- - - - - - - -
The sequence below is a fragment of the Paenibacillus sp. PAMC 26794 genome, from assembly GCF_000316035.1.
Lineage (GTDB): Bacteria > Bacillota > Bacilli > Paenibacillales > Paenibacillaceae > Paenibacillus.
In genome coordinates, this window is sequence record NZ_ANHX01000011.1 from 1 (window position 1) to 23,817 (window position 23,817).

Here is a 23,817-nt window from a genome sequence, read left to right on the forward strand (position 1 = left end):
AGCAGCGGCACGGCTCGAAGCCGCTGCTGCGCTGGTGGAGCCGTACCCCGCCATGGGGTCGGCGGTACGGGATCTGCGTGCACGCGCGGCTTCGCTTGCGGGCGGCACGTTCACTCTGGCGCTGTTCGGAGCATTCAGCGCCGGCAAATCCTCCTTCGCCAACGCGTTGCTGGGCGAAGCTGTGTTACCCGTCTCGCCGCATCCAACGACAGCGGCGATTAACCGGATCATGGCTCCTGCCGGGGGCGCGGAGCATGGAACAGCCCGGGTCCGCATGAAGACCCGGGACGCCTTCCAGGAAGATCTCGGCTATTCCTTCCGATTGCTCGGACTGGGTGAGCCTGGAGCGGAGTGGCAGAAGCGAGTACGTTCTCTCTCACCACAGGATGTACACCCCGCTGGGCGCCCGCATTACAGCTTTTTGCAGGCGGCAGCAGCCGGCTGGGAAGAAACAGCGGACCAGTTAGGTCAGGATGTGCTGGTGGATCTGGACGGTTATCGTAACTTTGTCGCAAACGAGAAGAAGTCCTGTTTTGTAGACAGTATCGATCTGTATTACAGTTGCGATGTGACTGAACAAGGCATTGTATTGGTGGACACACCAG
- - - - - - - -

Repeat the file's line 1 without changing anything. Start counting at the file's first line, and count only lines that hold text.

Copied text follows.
The sequence below is a fragment of the Paenibacillus sp. PAMC 26794 genome, from assembly GCF_000316035.1.